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Testimonials are not proof — from page 13 If a diet advises the participant to override feelings of hunger and fullness and signifies deviation from the diet as a sign of failure or a signal that you’ve “lost your way,” that’s a red flag. Ideal Protein will only continue to make money off a participant if people continue to remain connected to their diet. Shaming the “dieter” into coming back to that rigid regime does not allow them to be empowered and independent in making decisions for themselves. Red flag No. 5: advice is based on testimonials. While the Ideal Protein program is very good at claiming to be “medically developed” and based on “validated science” and using words and claims to give an air of validity to their products, they don’t appear to be as good at providing actual evidence and instead rely on personal testimonials. This is a big red flag for a fad diet. The consumer can look at these testimonials and relate to the stories being told, while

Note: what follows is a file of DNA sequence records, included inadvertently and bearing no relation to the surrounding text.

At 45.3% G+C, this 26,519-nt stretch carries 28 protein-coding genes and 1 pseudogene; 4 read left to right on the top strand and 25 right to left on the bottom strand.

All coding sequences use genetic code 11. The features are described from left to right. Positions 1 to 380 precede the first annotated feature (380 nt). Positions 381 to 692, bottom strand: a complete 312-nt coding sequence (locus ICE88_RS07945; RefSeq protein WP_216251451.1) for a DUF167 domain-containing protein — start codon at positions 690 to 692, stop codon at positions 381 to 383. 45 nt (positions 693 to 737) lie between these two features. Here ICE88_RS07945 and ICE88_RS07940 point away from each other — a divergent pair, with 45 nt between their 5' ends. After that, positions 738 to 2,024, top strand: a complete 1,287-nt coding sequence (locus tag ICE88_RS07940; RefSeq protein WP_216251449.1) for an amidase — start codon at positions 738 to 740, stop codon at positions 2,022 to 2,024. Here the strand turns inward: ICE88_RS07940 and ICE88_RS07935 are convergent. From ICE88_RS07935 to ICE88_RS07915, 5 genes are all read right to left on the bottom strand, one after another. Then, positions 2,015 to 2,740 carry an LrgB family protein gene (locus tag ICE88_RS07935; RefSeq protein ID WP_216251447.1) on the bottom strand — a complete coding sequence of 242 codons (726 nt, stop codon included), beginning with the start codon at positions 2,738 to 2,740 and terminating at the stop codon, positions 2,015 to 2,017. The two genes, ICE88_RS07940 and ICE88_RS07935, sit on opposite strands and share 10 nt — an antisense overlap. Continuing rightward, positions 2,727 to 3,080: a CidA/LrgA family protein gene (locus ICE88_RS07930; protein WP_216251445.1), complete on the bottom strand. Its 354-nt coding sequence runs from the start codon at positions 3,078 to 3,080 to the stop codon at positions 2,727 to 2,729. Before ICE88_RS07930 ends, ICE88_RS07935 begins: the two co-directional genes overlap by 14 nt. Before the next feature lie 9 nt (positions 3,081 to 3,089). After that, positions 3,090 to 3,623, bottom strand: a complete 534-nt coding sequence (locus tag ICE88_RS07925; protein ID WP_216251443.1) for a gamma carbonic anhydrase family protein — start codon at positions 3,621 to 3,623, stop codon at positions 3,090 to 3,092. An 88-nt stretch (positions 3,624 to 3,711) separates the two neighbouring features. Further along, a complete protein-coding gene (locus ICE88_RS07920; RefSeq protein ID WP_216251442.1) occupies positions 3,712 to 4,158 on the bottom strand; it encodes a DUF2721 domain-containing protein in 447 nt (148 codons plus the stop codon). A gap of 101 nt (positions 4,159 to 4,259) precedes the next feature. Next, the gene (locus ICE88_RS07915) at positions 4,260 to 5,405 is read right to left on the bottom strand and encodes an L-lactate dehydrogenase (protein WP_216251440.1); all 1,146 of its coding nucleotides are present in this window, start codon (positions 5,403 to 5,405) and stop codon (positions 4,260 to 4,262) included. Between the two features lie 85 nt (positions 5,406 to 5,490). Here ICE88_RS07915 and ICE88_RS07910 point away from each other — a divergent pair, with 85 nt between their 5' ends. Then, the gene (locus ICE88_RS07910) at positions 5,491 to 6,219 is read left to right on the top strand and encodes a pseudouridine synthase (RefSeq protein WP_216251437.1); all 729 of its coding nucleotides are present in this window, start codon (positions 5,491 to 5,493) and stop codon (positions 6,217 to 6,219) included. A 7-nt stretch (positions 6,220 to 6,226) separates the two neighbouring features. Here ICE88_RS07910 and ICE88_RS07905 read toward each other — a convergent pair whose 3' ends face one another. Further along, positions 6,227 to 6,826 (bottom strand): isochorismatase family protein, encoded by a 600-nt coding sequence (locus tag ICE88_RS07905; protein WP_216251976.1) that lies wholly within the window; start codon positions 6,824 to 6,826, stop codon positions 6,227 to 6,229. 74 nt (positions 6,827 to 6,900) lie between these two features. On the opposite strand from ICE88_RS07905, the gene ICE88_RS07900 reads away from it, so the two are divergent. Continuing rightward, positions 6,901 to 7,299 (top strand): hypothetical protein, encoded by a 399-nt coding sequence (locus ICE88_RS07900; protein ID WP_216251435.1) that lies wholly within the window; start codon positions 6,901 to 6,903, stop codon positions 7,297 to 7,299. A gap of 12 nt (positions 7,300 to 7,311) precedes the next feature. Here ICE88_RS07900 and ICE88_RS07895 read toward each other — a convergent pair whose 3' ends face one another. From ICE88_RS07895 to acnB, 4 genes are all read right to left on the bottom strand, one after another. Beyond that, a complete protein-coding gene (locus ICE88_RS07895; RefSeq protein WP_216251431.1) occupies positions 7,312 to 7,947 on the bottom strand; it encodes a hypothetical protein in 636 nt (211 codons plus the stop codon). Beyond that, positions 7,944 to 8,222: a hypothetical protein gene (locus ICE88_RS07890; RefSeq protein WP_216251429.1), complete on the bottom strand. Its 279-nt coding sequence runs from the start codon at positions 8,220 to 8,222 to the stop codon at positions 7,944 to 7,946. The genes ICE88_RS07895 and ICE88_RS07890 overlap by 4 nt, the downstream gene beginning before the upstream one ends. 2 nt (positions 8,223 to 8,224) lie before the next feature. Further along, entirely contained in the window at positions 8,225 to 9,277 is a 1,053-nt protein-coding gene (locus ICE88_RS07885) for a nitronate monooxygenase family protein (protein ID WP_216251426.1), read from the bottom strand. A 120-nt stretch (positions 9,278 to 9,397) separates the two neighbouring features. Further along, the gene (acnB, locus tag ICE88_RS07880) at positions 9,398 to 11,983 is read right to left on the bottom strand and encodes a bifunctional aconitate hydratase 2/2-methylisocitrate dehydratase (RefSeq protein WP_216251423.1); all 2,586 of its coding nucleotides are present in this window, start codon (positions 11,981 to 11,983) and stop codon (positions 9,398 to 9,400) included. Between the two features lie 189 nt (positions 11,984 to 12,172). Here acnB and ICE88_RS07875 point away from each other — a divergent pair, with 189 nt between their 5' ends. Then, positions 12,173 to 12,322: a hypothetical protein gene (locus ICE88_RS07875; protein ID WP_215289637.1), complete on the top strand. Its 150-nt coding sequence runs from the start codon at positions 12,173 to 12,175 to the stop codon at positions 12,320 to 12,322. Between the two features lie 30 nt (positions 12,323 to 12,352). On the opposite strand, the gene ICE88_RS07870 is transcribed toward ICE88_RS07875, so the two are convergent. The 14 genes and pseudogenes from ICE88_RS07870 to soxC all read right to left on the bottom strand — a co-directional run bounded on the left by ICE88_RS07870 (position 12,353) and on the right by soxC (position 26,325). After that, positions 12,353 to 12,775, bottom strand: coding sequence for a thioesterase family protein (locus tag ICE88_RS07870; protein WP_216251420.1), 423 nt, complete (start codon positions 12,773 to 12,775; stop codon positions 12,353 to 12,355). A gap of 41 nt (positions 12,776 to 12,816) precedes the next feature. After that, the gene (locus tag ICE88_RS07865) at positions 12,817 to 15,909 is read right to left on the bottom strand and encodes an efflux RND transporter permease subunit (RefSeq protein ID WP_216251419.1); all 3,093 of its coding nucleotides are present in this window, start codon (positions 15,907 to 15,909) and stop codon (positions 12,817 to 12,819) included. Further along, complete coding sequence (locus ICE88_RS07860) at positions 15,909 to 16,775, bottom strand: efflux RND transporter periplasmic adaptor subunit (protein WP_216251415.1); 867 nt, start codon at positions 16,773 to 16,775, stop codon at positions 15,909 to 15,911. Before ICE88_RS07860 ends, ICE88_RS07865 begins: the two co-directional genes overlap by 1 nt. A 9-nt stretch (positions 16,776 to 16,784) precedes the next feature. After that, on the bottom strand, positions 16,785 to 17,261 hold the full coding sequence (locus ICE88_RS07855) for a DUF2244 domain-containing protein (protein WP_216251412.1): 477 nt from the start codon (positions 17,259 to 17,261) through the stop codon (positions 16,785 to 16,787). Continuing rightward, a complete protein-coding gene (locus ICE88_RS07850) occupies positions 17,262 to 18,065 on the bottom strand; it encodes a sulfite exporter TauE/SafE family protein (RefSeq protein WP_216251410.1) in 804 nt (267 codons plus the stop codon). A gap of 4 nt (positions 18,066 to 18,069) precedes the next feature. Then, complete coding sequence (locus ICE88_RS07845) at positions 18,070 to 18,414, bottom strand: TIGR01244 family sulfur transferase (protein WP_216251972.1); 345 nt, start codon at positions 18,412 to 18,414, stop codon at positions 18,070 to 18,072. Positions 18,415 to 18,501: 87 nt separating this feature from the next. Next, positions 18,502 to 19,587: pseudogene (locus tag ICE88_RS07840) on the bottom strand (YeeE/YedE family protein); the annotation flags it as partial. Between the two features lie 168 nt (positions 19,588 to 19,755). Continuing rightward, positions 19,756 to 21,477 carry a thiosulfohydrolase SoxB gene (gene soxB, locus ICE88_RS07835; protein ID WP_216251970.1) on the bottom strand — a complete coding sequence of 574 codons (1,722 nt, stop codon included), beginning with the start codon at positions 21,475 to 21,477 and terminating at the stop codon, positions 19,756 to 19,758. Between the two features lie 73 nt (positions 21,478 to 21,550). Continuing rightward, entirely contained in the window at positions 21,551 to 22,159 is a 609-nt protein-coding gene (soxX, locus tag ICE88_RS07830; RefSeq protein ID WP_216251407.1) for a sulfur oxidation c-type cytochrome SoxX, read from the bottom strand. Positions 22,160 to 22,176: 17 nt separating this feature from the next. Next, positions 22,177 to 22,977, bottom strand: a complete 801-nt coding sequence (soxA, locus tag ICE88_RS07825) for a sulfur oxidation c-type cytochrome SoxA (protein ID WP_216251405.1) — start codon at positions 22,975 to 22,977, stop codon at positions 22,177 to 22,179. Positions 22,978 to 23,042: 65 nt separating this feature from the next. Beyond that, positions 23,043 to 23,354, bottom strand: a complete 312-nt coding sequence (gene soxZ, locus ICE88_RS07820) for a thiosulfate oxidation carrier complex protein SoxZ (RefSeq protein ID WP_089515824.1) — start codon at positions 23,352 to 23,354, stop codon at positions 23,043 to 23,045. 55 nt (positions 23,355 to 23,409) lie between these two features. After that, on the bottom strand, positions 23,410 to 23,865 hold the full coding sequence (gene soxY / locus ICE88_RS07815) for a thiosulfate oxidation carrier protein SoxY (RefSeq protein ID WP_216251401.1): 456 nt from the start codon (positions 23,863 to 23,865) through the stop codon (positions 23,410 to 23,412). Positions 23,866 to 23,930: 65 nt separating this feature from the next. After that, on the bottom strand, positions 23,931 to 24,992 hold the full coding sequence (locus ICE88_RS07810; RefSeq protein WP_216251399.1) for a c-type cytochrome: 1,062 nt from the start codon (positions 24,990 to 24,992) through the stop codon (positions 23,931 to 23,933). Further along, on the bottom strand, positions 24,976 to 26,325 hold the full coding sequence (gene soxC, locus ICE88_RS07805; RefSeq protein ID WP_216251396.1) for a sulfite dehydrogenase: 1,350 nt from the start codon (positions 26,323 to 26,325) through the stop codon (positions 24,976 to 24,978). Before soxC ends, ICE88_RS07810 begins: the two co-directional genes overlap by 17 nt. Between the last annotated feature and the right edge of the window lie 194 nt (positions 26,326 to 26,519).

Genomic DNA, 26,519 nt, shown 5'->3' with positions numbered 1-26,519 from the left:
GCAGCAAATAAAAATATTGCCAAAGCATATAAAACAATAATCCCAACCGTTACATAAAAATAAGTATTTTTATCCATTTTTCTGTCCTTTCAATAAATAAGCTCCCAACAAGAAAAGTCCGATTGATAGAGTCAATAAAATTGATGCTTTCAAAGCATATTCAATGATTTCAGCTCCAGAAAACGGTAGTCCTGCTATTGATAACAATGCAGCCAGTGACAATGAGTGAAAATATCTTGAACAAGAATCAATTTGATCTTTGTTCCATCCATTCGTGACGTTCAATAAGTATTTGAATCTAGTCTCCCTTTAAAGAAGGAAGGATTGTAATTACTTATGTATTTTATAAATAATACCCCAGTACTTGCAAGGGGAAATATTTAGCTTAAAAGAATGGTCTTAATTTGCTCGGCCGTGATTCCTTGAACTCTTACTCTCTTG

idealizing the results being promised. Red flag No. 6: salespersons are disguised as “counsellors” or “coaches.” Representatives for a fad diet often refer to themselves as counsellors or coaches to give the consumer the feeling of being cared for and advised by an individual who is qualified to give advice. Anyone providing diet advice should not be making a commission based on your purchases. Unfortunately, in addition to recruiting “passionate partners,” Ideal Protein recruits pharmacists, doctors, chiropractors and physical therapists, among other healthcare professionals, giving their program legitimacy. Although these people may be experts in their fields, that does not mean they’re experts in diet and nutrition. When fad diets use healthcare professionals to push a product, it can be very difficult for the consumer to know whose advice to trust. Red flag No. 7: The diet is not supported by registered dietitians. — see DIETITIANS, page 15


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Dietitians held to code of ethics

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Health Minister Ginette Petitpas Taylor, right, and nutritionist Jessica Cole look over samples of some of the food groups at the unveiling of Canada’s new Food Guide on Jan. 22.